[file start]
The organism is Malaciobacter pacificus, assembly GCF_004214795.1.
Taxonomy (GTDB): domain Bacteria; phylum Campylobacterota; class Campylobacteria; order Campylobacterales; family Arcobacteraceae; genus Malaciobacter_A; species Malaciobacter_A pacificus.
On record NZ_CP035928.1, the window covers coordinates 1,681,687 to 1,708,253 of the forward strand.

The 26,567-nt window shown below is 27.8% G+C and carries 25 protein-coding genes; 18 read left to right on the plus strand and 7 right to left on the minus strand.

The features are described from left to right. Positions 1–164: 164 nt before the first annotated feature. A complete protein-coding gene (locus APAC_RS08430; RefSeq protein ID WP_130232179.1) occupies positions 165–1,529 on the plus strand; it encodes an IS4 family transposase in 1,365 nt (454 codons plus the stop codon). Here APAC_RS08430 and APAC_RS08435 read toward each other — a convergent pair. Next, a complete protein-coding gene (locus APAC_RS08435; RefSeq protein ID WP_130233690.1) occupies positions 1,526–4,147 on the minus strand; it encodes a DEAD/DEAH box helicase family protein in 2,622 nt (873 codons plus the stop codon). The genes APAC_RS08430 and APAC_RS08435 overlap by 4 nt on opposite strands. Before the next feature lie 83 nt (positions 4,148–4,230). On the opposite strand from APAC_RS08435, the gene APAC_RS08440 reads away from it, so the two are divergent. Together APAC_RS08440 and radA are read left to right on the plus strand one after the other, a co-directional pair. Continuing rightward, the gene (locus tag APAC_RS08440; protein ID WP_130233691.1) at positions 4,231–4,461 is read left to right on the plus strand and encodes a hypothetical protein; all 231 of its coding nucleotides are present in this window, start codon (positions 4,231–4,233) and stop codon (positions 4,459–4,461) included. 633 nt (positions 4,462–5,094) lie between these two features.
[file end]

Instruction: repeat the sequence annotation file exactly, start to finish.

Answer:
The organism is Malaciobacter pacificus, assembly GCF_004214795.1.
Taxonomy (GTDB): domain Bacteria; phylum Campylobacterota; class Campylobacteria; order Campylobacterales; family Arcobacteraceae; genus Malaciobacter_A; species Malaciobacter_A pacificus.
On record NZ_CP035928.1, the window covers coordinates 1,681,687 to 1,708,253 of the forward strand.

The 26,567-nt window shown below is 27.8% G+C and carries 25 protein-coding genes; 18 read left to right on the plus strand and 7 right to left on the minus strand.

The features are described from left to right. Positions 1–164: 164 nt before the first annotated feature. A complete protein-coding gene (locus APAC_RS08430; RefSeq protein ID WP_130232179.1) occupies positions 165–1,529 on the plus strand; it encodes an IS4 family transposase in 1,365 nt (454 codons plus the stop codon). Here APAC_RS08430 and APAC_RS08435 read toward each other — a convergent pair. Next, a complete protein-coding gene (locus APAC_RS08435; RefSeq protein ID WP_130233690.1) occupies positions 1,526–4,147 on the minus strand; it encodes a DEAD/DEAH box helicase family protein in 2,622 nt (873 codons plus the stop codon). The genes APAC_RS08430 and APAC_RS08435 overlap by 4 nt on opposite strands. Before the next feature lie 83 nt (positions 4,148–4,230). On the opposite strand from APAC_RS08435, the gene APAC_RS08440 reads away from it, so the two are divergent. Together APAC_RS08440 and radA are read left to right on the plus strand one after the other, a co-directional pair. Continuing rightward, the gene (locus tag APAC_RS08440; protein ID WP_130233691.1) at positions 4,231–4,461 is read left to right on the plus strand and encodes a hypothetical protein; all 231 of its coding nucleotides are present in this window, start codon (positions 4,231–4,233) and stop codon (positions 4,459–4,461) included. 633 nt (positions 4,462–5,094) lie between these two features.